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THE ALASKA DAILY EMPIRE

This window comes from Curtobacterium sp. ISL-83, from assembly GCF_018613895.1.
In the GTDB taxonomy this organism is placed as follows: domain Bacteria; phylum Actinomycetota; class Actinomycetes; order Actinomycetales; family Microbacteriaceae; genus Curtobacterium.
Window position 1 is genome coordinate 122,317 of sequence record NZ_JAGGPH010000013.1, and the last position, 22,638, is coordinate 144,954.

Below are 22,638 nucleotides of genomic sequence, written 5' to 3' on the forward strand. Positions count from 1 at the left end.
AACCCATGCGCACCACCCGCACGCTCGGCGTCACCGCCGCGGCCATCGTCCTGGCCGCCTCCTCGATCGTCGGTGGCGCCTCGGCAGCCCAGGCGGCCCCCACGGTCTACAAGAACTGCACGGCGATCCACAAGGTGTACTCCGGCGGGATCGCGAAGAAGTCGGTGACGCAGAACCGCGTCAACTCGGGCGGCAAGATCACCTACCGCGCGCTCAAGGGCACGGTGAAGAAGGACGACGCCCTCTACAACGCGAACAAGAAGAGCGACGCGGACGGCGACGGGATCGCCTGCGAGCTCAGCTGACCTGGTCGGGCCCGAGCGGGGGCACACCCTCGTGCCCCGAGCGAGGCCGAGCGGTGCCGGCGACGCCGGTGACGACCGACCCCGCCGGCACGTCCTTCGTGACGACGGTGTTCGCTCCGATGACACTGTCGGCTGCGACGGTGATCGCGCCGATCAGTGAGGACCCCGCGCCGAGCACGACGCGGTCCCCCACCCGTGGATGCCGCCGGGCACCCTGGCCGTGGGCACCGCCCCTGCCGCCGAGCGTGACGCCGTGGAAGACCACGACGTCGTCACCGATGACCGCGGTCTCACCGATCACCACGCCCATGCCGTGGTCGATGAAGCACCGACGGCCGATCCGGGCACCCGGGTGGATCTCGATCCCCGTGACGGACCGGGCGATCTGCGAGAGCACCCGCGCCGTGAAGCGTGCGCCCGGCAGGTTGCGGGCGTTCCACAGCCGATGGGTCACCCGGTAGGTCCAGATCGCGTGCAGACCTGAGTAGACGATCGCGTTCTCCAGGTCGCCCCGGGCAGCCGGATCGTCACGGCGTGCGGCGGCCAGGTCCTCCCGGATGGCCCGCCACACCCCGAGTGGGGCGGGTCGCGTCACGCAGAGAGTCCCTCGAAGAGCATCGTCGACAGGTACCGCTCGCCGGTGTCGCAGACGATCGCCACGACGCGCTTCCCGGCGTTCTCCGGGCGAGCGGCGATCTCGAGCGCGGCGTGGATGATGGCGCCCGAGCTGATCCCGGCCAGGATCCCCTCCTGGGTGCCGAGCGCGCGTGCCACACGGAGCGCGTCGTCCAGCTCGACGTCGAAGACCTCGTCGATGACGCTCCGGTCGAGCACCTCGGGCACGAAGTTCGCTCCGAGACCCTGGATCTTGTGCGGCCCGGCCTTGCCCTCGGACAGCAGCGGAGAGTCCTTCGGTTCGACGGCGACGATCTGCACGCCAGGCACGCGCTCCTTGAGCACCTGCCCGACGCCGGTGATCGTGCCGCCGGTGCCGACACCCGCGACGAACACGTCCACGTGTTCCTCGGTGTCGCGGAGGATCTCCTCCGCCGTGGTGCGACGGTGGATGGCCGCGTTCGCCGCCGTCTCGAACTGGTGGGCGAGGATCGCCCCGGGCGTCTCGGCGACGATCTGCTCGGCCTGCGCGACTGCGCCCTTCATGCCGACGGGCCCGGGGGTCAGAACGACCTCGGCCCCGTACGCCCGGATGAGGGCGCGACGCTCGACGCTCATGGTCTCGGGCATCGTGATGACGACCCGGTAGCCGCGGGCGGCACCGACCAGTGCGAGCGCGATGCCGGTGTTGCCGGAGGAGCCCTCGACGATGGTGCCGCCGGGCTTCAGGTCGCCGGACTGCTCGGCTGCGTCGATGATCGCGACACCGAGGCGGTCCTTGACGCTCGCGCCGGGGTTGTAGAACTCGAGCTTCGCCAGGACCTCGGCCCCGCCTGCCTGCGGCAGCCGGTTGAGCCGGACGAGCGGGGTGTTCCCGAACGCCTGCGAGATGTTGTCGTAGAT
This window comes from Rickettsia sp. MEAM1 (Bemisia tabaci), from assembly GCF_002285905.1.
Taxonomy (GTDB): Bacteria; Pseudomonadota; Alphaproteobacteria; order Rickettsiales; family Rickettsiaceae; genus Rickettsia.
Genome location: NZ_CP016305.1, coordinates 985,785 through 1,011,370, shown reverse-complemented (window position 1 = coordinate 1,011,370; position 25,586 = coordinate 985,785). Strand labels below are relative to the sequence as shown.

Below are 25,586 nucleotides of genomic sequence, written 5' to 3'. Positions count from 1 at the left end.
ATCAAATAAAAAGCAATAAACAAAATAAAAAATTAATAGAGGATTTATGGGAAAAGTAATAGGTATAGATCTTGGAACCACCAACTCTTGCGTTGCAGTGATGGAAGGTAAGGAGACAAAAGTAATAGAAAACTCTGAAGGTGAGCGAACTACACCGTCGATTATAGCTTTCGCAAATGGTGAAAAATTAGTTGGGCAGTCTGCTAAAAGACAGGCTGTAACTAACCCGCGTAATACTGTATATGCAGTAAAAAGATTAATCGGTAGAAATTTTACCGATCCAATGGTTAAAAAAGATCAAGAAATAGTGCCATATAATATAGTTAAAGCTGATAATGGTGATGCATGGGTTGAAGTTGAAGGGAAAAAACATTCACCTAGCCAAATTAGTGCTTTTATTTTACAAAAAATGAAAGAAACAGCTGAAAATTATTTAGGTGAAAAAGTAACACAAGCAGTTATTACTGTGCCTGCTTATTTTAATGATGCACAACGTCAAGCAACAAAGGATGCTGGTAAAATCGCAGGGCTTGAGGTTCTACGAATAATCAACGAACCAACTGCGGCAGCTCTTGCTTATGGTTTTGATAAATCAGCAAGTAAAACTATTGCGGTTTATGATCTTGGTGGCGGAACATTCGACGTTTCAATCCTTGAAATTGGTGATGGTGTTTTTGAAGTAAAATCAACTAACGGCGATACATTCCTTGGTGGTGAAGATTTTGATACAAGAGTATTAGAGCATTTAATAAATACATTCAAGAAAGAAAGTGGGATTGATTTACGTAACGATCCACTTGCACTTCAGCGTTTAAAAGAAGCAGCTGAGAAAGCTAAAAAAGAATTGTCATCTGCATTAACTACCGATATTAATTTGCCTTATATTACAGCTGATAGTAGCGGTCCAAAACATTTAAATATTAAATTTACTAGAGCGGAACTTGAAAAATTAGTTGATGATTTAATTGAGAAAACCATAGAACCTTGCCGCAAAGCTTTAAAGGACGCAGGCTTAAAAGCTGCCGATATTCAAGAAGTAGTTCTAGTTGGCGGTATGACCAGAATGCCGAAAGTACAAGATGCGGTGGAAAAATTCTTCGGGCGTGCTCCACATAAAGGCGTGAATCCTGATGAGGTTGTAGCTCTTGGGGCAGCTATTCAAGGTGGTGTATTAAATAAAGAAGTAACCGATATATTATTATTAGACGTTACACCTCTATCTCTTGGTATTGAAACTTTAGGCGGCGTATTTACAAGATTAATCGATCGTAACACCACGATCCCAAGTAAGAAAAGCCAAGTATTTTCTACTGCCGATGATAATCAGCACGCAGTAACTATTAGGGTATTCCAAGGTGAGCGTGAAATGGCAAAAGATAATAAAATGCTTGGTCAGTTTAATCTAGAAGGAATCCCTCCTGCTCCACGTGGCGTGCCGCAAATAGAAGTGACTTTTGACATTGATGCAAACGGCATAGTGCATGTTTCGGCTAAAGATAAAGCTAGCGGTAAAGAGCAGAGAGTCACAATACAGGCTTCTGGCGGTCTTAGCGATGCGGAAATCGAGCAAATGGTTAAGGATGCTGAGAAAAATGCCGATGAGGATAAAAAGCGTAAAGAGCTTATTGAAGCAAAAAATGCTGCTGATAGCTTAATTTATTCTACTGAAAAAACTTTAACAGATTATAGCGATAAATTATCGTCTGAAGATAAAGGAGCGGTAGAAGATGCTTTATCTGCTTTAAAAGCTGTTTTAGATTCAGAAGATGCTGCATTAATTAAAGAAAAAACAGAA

VOL 1! NO IS;? JUNEAU. ALASKA. WEDNESDAY. JUNE 11. 1913. PRICE TEN CENTS ONE LOBBY BUNCH SPENDS $100,000 Valdez People Rejoice Over Brown's Appointment I I VAl.DKZ. June 11. The people of this city, irrespective of polities or political faction, receive* the an nouncement of the appointment of former Mayor Fred M. Brown to be Judge of the United States District Court for the Third Judicial Division with satisfaction. ? The rejoicing is general throughout the community. Mr. Brown has received many con gratulatory telegrams and cablegrams ; from other sections of Alaska and from the States. MINING EXPERT LOOKING EOR MINEj A. K. McDaniel. the well-known mining expert of Denver. Colorado, arrived in Juneau on the Princess So phia last night. It is th.dr intention to put in the summer or at least the greater part of it in this secion. Mr. McDaniel is the expert who represent ed the underwriters and examined the Perseverance properties at the time the deal was put through by B. L. Thane with the Jacklin^-Holden in terests. Mr. Mc Daniel is here now as the representative of Boston and New York capital and declares that he is looking for another mine. "Yes." he said, "if 1 can find another Persever ance I will be satistied. What they want is a developed property, that will stand investgation." Mr. McDan iel brought F. D. Hyder. a mining en-, gineer along with him. He thiuks that this is an excellent field for pros pecting and development work and that there are great possibilities. o?o?o HACKETT IN GRE.AT PLAY HERE THIS WEEK Charles Frohman's great film of Jauies K. Hackett. In Anthony Hope's "Prisoner of Zenda." will be present-! ed to the people of Juneau by Emmet Harris, at Cross' theatre Friday. Satur day and Sunday of this week. Tonight and tomorrow night it will be present ed at the Lyric theatre. Douglas. The him is of one of the world's greatest actors in his greatest play and it is preseuted to theatre-goers by one of the greatest American managers ? Charles Frohman. of New York. It Is said that when Sarah Bern hard saw herself, as produced by a mo tion picture in her play "Queen Eliza beth." she enthusiastica ly exclaimed: "I am immortal. I shall live forever." But not until the great artist saw how truthfully the camera had portrayed herself and her conception of one of her favorite productions did she re alize what can be accomplished by , a moving picture. Those that have seen Frohman'sj production of Hackett in the "Prison er of Zenda," say that he. too. could join in the sentiment expressed by the Divine Sarah, for he. too. has been made Immortal by th? moving pic ture; he. too. will live forever. The "Prisoner of Zenda" offers a perfect vehicle for the perpetuation of! the splendid abilities of James K. Hackett. Its profound appeal to the better qualities that are within us; its stimulating emphasis of the power of duty; its predominating note of sym pathy, and the thrilling battle it por-1 trays for love and honor cannot but; make better those w 10 witness its | production. The moving picture that brings! such plays as the "Prisoner of Zenda" ; and such players as James K. Hackett to the people of the smaller communi ties and those that live away from the main traveled roads, is a boon the value of which all are coming to re alize. and the people of Juneau and Douglas will be unde:* obligations to Mr. Harris for bringing the film to them. .Mr. Hackett is seldom seen in his proper person in the West, and then only for brief periods in the larger cities. He will be in Juneau for three nights. o?o?o DANIELS STARTS FOR THE WEST TOMORROW WASHINGTON. June 11. ? Secre tary of the Navy Josephus Daniels will leave for the West tomorrow. He will visit the navy yards and ships of the Pacific coast before returning East. He will be at Seattle during the Pot latch in that city, and will address the Commercial Club there July 17th. o?o?o The Right Rev. P. r. Howe held or dination services at the Episcopal church this morning. Rev George E. Howard, for several years secretary to the Bishop at Sitka, was ordained a deacon. Bishop Rows preached a ser mon after the services. Rev. and Mrs. George E. Howard will leave on the Georgia tomorrow for their home at Sitka. GOOD fUND FOR FOURTH RAISED ?o-o? Chairman B. L. Thane, of the finance committee of the Fourth of July cele bration committee reports that while the committee's work is not yet fin ished approximately about $2,600 has already been raised toward the Inde pendence Day celebration. There is more to come and the finance commit tee has not made its final report. Mr. Thane says that the committee was met with uniform courtesy everywhere and that everybody was liberal. As soon as the finance committee is ready to report Mayor Carter will call a meeting of the executive com mittee and the funds will be appor tioned to the use of the different com mittees having the celebration in hand. o?o?0 JUNEAU MAY SEE BIRDMAN IN ACTION The cities of Gastineau channel are likely to have the opportunity to wit ness a birdman in action early in Aug ust of this year. The first steps have been taken to have Capt. J. V. Mar tin, one of the leading promoters of (lights by heavier than air machines, appear here when on his way out from the iuterior. Captain Martin arrived on the City of Seattle and will proceed on that ves sel to Skagway, thence he will proceed over the White Pass and down the Yukon river to Fairbanks. He is un der contract to make flights in his aeroplane at Fairbanks July 3d, 4th, and 5th. Returning, he expects to make flights at Dawson about July lath, and at Whitehorse later. He will be at Juneau about August 1st. Capt. Martin is one of the pioneers in the aeroplane game, and holds many records. While he began the business in the United States, he was one of the first to follow it in Eng land. He carried the first passenger to fly over Lindon, and brought Gra ham White, one of the most success ful birdmen of the world, to this coun try. He appeared at Seattle at the last Potlatch and made several suc cessful flights there. This morning Capt. Martin called on Mayor C. W. Carter for the pur pose of making arrangements for a flight in Juneau, and Mayor Carter told him that he would take the mat ter up with the people of Douglas and this city, and they will consider the question and take it up later with Capt. .Martin. o?o?o TWENTY- TON LOCOMOTIVE ON TRAM ROAD NOW ?o?o? The 20-ton Shay locomotive has j been placed in operation on the upper 1 division of the Samlon creek tram; road and horses as motive power have! been entirely displaced. The change; was made two days ago and the new I engine gives good satisfaction. Sup-; plies are now being moved more rap-1 idly. The first shipment of cement ! will soon arrive and with the comple i tion of the tall pouring tower the, | great impounding concrete wall will j j commence to grow. o?o?o NO NEW TERM OF COURT WILL BE SET NOW This morning Judge R. W. Jen nings excused Frank Harvey the only trial juror of the original panel until i 10 a. m. July 8, which is the time set for the trial of Joseph MacDonald. Judge Jennings will call another grand jury probably late in July but there will be no new term of court set. The present term will be continued. o?o?o MISS OLDS TO BE MARRIED THIS MONTH Mrs. John Olds announces the en ' gagement of her daughter Lila Brill iant Olds to Clarence Edwin Carpen i ter. The wedding will occur late in | June. Miss Olds is a member of one of the prominent pioneer families of Ju | neau and is the first white girl born in Juneau, and has lived here nearly iaU her life. Base Ball Tonight on Home Grounds ?O?O? Everything looks propitious for u hunuer attendance at the hall park this evening to witness the postponed game from last Sunday between Ju neau and Douglas-Tread well. Rain checks are all right, but those having no season tickets are asked to come prepared to buy them or contribute the usual single game admission charged. Colored cards will be is sued to all who have the privilege of witnessing the game. Doth teams will enter the contest prepared to give a good account of themselves. The Isl and aggregation including a large bunch of rooters will come over on the six o'clock ferry and the game will be called promptly at 6:30. The next game of the series followiug this one is to be played Sunday according to agreement, on the Douglas grounds j The Juneau lineup for tonight's; game will be as follows: D. Harris, c; Molloy, p; Conway, lb: C. Harris, 2b; Aiidreason, 3b; llurlbutt, ss; Fair child, If; Dermody, cf; Zott, rf, and Gray, substitute. Off for Skagtown. Lawrence Reedy and Charley Car ter have made arrangements to give an excursion to Skagway, leaving Ju neau, June 21. Doth the C. W. Young and Alaska-Gastineau teams will be taken to the Gate City for the pur-1 pose of playing exhibition basebuli. i The C. W. Young Tigers will tuckle; the Skagway Desperadoes and the Gas-; tineau Terriers will light it out with the Fort Seward soldiers. The games are both scheduled to come off on the Skagway grounds on June 22. Sen ator Tanner, a member of the city council of Skagway, and former .May or of the place is now in Juneau and has already declared that he will guar antee that Skagway will come to the scratch aud furnish entertainment for the excursionists. The management have tentatively arranged for a good cruising launch in which to make the journey. Diamond Dust. The announcement the other day that Doug las-Tread well stood excellent chances of getting Johnson the phe nonenal with a disconcertiug wind-up and efficient delivery, has some of Kadonich's Pirates studying hard. Jack McBride, the kittenish Tiger that guards second base, says that there will be a small punt towed be hind the launch on the voyage to Skagway and that it is the intention to put lteedy in this craft where he can't do any harm, and can enjoy talking to himself on the way up. o?o?o MacDonald Bond is Over Signed The bail of Joseph .MacDonald was completed and he was given his lib erty at five o'clock yesterday after noon. The sureties were as an nounced in The Empire with the name of .M. S. Hudson added. The court asked that a bond of $50,000 be pro-i vided and the bondsmen qualified in ' the sum of a quarter of a million dol lars. .Mr. MacDonald is now at home with his family. o?o?o SATAN COMING ON TOMORROW NIGHT There was a well-filled house at the Orpheum last night to witness the very excellent offering. The most at tractive to many is the splendid re production of the great Shriner par ade in Los Angeles. "A Very Per sistent Lover," is one of those inim itable Bunny comedies. Beginning with tomorrow night and continuing throughout the week the great pro duction "Satan," a drama of humanity is scheduled to have the right of way. This is said to be the greatest feature in the photo-play world that has ever crossed the Atlantic. It is in four parts and takes up practicaly the en tire evening. The prices of admission will remain the same, 25 cents. o?o?o DIPLOMA WAS ONLY A MATTER OF DIPLOMACY The district attorney's office today filed a petition with the clerk of the district court asking for the cancel lation of the medical license of Otoji of Ketchikan, on the ground that it was fraudulently obtained. The li cense was granted on a diploma pur porting to be issued from a college in 1912. It now transpires that the aforesaid college went out of exist ance in 1908. When pressed on the subject Otoji is said to have ex plained that the diploma was obtained through the assistance of a friend. ??o?o?o G. H. Fickhardt, of Skagway. is (Spending a few days in Juneau. Desperate Bandit Killed in Battle at Seattle . SEATTLE, June 11.?Abe Turner, a youthful desperado, aged 18 years, while holding up a street car last night In this city, was surprised by Detectives Giles Humphrey and Ralph Jones, and a desperate battle ensued. The desperado was fatally wounded. Humphrey was shot In the hip. Though his wound is serious it is not believed that it will prove danger ous. j! Ill-] M I I I I I I I I I I I I I 1 I I 1 I League Base Ball ?l-l-I -1 ?! -I--1 -I -I-I I 1 UMII'M H M'I'T NORTHWESTERN LEAGUE. Standing of Clubs Won Lost Pet. Seattle 32 20 .615 Vancouver 30 22 .577 Portland 26 23 .531 Victoria 27 27 .500 Tacoiua 24 31 .436 Spokano 19 35 .352 Yesterday's Games. At Victoria?Seattle, 11; Victoria, 6. At Vancouver ? Vancouver, 3; Port land, 2. At Spokane?Tacoma, 4; Spokane, 3. PACIFIC COAST LEAGUE. Standing of Clubs. Won Lost Pet. Los Angeles.... 41 26 .612 Oakland 35 28 .556 San Fraicisco ... 33 35 .485 Venice 31 36 .463 Portland 27 34 .443 Sacramento .... 26 33 .441 Yesterday's Scores. At San Francisco?San Francisco, 15; Oakland, 5. At Los Angeles?Venice, 6; Sacramen to, 5. At Portland?Los AngeleB, 3; Port land, 0. AMERICAN LEAGUE. Standing of the Clubs. Won Lost Pet. Philadelphia ... 35 10 .778 Cleveland 34 14 .708 Washington 25 21 .543 Chicago 26 23 .531 Boston 21 24 .467 Detroit 19 31 .380 St. Louis 20 33 .377 New York 10 34 .227 Yesterday's Scores. At Philadelphia?Philadelphia, 10; St. Louis, 4. At Boston?Boston, 7; Cleveland, 3. At New York?Chicago, 5; New York, 1. At Washington?Washington, 3; De troit, 0. NATIONAL LEAGUE. Standing of the Clubs. Won Lost Pet. Philadelphia .... 28 11 .718 New York 2.1 18 .561 Brooklyn 22 18 .550 Chicago 24 22 .522 Pittsburgh 21 24 .467 St. Louis 20 26 .435 Boston 17 24 .415 Cincinnati 17 29 .370 Yesterday's Scores. At Cincinnati ? Philadelphia, 3; Cin cinnati, 2. At Chicago?Chicago, 3; New York, 2. Ten innings. At Pittsburgh?Pittsburgh, 5; Brook lyn, 4. At St. Louis?St. Louis, 8; Boston, 7. Eleven innings. o?o?o CIVIL WAR GENERALS BECOMING SCARCE WASHINGTON, June 11.?Maj-Gen. Lunsford L. Lomax, one of theoldest surviving generals of the Confederate cavalry, died a few (jays ago, 79 years old. He was an intimate friend of Gen. Robert E. Lee. The death of General Lomax leaves surviving only two Confederate ma jor-generals. They are William T. Martin of Natchez, Miss., now in his ninety-first year, and Count Camille Jules Polignac, who is 81. Polignac is a Frenchman, a soldier of fortune, very wealthy, and lives in Austria. The most distinguished Confederate officer surviving is Lieut.-Gen. Simon Bolivar Buckner, who was 91 years old last April, nnd who lives in retire ment, but in good health, .near Mun fordville, Ky. On the Union side, Gen. Grenville M. Dodge, of Council Bluffs, la., who built the Union Pacific railroad, is the most eminent officer surviving. He is the last army commander of the war. He was 82 years old April 12 last. There survive two major-generals who com manded army corps by assignment of the President. They are Daniel E. Sickles, 88 years old. and James Har rison Wilson, 76 years old. Lieut. Gen. Nelson A. Miles, 74 years old, and Brig.-Gen. Peter J. Osterhaus of Duis berg, Germany, 91 years old. were corps commanders by virtue of their presence in the field of operations. Roosevelt in Primary Fight BUFFALO, N. Y., June 11.?Former President Theodore Roosevelt spoke here last night in support of Gov. Sul zer's direct primary law. He de clared emphatically that he would ap prove the work of any man that was seeking to remove bi-partisan combin ations from politics. This, he said, would result from the passage of an adequate primary election law such as that proposed by Gov. Sulzer. o?o?o Publicity Law is Valid Act ?o-o? WASHINGTON, June 11. ? The United States Supreme Court this morning rendered a decision uphold ing the constitutionality of the news paper publicity law. The decision was the unanimous verdict of the court. O?o?o WASHINGTON NAVAL MILITIA COMING NORTH SEATTLE!! June 11.?Men and oili cers of the naval militia of Washing ton. a part of the national guard of the State, will tour the waters of Southeastern Alaska on this year's cruise, leaving Seattle June 21. The training trip will probably occupy two weeks' time, and the inside passage will be taken one way, the outside pas sage the other, depending on weather and tides. The navy department has not definitely decided what vessel will be used for the cruise, but it is be lieved the U. S. cruiser Galveston will be designated for the practice. The present strength of the Wash ington branch of the naval militia is 223 officers and men. o?o?o SEATTLE ATTORNEY IS SETTLING CARROLL ESTATE W. H. Gorham, the Seattle attorney and prominent proctor in admiralty, who arrived in Juneau on the Mari posa, is here for the purpose of set tling up the estate of the late Captain James Carroll. Capt. Carroll was the pioneer steamship master to operate in these waters and the pathfinder for the Pacific Coast Steamship Company, the pioneer line in Alaska waters. As representative of the Pacific Coast Steamship Company, Capt. Carroll built the first docks in Juneau. Some of the property along the waterfront was bought from Dave Martin, now in Juneau and who is at the present time the oldest inhabitant from point of residence in the Capital City. o?o?o C. L. ANDREWS COMES BACK TO ALASKA 0. L. Andrews, formerly United States deputy collector of customs, ar rived on the City of Seattle. He comes to spend several weeks in Southeast ern Alaska. He is after game pictures, and will seek pictures of grouse and such other wild game as he can catch in the Skagway valley, and Warm Pass. Later, he will return to Ju neau and try to get photograhps of live bear In the vicinity of Juneau. 0? O?0 ANOTHER FRIENDLY BEAR COMES NEAR TO TOWN Fred Cliff, purser of the Georgia, while out walking on the Salmon creek road yesterday evening, met a brown bear near Burridge's farm. While the appearance of the animal caused the transportation man to think of his berth aboard ship, it did not attempt to molest him, but got out of the way as quickly as possible. o?o?o BILL OF EXCEPTIONS IN THE ITOW CASE Attorney J. H. Cobb today served District Attorney Rustgard with a bill of exceptions in the Itow murder case. The document is very voluminous. It is expected that Judge Peter D. Over field will pass on the exceptions taken in this case and on those taken in the Alaska-Gastinaeu and Treadwell case before leaving Juneau. Hawaiians Spend Fortune to Defeat Tariff Bill WASHINGTON. June 11. ? Sidney | Bnllou, testifying before the United t States Senate investigating commit tee today, said that he received a sal-1 ary of $15,000 a year as agent for the Hawaiian sugar planters. Testifying further he said that the planters have already expended more than $100,000 in their efforts to defeat the free su gar provision of the Underwood tariff bill. Former (Jov. Carter, of Honolulu, was again on the stand this morn ing. lie said that he was paid noth ing for his services, as a lobbyist against free sugar, but admitted that his expenses in Washington are being paid by the planters of the Islands. Irish Home Rule Bill Passes Second Reading LONDON, June 11.?By the practi-i cally unanimous vote of the Liberal members in the House of Commons the Irish Home Rule bill was passed the second reading last night. The bill will go to the third reading now, and when it shall be reached on the calendar it will unquestionably be passed. Under the constitution as re cently amended the House of Lords will be compelled to acquiesce in its adoption. DYNAMITERS BUSY IN PORTUGAL LISBON, June 11. ? One man was killed and many were injured as the result of the explosion of a bomb i that was thrown into a procession yes terday afternoon in honor of the poet, Luis Do Cameons. JAPS CAN OWN LAND IN SPAIN MADRID, June 11. ? A treaty be-; tween Spain and Japan was ratified here yesterday. It Rives the citizens of each country the right to own land in territory under the jurisdiction of the other. o?o?a TURNOW'S SLAYER GETS $1,000 REWARD ?o-o? MONTESANOfl June 3. ? Giles j Quimby, slayer of John Turnow, mur derer of six men, was yesterday al lowed $4,000 by the commissioners of Chehalis county as a reward for kill ing the outlaw. The commissioners offered a re ward for the killing of Turnow, but af ter his death were advised they had j had no authority to do so. Quimby, immediately following the killing, turned down a $5,000 offer to appear on the vaudeville stage. Speaking of the matter today he said: "They could take their money if they could release me of the feeling that has followed the killing of this man." O?0?o alaska-gastineau company wins suit The decision of Judge Peter D. Ov erfield in the case of the Alaska-Gas tineau Mining Company against the Treadwell company over the enforce ment of a contract to furnish an elec tric current from the Sheep creek power station, has been (lied with the clerk of the district court. The decis ion is in favor of the Alaska-Gastin eau Company. Attorneys for the Treadwell company wil lprobably file a bill of exceptions. o?o?o JOE CHAMBERS AFTER EARLY CHICKEN MARKET Joe Chambers, known as the "Chick en King of Interior Alaska," will open the fight for control of the early spring trade of Fairbanks that has been in augurated between the White Pass & Yukon Railroad Company and the Northern Navigation Company, operat ing on the lower river. The Chicken King is pinning his faith to the Lower Yukon route, and will leave Sunday morning on the steamship Mackinaw for St. Michael in personal charge of a big shipments of live chickens, hogs and perishable fruit and vegetables. He expects to reach Fairbanks not later than June 30. The merchants selecting the other route expect to leave Whitehorse, on the Upper Yu kon, on June 12, traveling down stream and to reach Fairbanks the last week in June. If there is plenty of water in the upper river the merchants who have selected that route will win. If the water is shallow the Chicken King will reach Fairbanks first and make the big profit.?Seattle Times. o?0?0 The Dally Empire delivered In Ju neau. Douglas and Treadwell for $1.00 a month. LONG AIR VOYAGE MADE IN GERMANY ?o-o? BERLIN, June 11.?Marcel O. Brin defonc .Moulinais yesterday Hew in an areoplane 074 miles in seven hours and lour minutes, making a new rec ord for a continuous flight. AMERICANS WIN FIRST POLO GAME ?o-o? NEW YORK, June 11. -The Ameri cans won the opening game in the in ternational polo series yesterday af ternoon by making five and a half goals to the Englishmen's three goals. "PHILADELPHIA JACK" O'BRIEN BANKRUPT ?o-o? PHILADELPHIA, June 11.?"Phila delphia Jack" O'Brien, the pugilist, filed a petition in bankruptcy yester day. He placed the amount of his liabilities at *100,OOu. The assets are practically nothing. "Philadelphia Jack" O'Brien, regard ed at one time as one of the best middleweight boxers in ? the world, spent one summer in Alaska and Yu kon Territory a few years ago. He had several mutches at Dawson and Fairbanks where he met and van quished Nick Hurley and Billy Bates, heavyweights of local fame. o?o?o LOW YUKON RATES ARE HERE TO ST vY ?o-o? General Manager O. L. Dickeson, of the White Pass, says tho low rates on the Yukon have come to stay. His company, he says, has entered the lower river as a permanent proposi tion, and it will continue to operate there and to reduce freight rates as the volume of the business warrants. In an interview in the Seattle Sun. Mr. Dickeson is quoted: "Remarks have been spread with the idea of discouraging the purpose to divert this trade to the ports of Seattle and Vancouver, and in order that all who may lie interested may fully understand our unalterable po sition we say that the through service is not only a permanent one, but one which will be improved and added to as the business warrants, and if the volume of business is sufficiently large the tendency of rates will be down ward. This will bring the Puget Sound territory so closely fn contact with the Northern country in point of time, rates and service that outside murk* ts should not be able to com pete with the merchants here. Encourage Competition. "We believe that commercial busi ness and people travel along the lines of the least resistance where a su perior service le afforded, coupled with fair treatment, and we are backing up that belief not by attempting to discourage any new enterprise, but by assisting the territory we serve by spending large sums of money. So when the business interests here catch the significance as to what the open ing up of this new territory with a new additional transportation company means they can take advantage of a large increased trade. "By reason of the move we have made in obtaining a new connection between Dawson and Fairbanks, the freight rates on the ocean between Seattle and Skagway have been very materially reduced."